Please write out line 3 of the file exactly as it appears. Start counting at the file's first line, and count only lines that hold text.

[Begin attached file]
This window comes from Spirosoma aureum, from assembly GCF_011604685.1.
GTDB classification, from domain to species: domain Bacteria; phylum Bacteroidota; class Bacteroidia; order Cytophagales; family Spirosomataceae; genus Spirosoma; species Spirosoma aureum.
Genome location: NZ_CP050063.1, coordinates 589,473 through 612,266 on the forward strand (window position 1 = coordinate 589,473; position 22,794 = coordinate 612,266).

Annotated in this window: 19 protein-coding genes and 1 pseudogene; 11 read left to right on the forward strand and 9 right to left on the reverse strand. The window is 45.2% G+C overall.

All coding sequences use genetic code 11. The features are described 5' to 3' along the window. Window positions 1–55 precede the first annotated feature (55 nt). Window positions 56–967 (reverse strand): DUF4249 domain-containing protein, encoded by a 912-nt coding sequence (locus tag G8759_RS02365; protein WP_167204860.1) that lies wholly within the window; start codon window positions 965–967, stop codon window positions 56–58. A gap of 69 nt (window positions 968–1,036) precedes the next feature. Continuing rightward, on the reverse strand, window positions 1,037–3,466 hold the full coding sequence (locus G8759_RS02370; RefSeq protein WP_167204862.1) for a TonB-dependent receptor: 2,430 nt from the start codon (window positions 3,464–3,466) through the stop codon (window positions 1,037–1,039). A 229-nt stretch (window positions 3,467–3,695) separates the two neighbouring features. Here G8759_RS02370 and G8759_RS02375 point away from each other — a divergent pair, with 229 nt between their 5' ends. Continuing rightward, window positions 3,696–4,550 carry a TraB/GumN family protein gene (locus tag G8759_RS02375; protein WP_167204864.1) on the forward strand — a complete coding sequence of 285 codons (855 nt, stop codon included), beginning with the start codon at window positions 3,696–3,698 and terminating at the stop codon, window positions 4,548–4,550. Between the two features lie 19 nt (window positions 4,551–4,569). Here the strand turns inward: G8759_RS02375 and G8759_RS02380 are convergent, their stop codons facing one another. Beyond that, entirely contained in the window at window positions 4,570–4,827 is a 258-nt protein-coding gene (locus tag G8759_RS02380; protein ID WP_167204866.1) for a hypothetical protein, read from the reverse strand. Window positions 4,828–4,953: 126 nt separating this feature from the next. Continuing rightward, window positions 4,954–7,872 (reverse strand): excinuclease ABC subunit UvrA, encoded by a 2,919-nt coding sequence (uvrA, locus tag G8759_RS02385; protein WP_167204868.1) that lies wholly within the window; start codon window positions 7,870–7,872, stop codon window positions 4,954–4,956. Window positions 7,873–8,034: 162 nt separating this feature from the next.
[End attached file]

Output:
Genome location: NZ_CP050063.1, coordinates 589,473 through 612,266 on the forward strand (window position 1 = coordinate 589,473; position 22,794 = coordinate 612,266).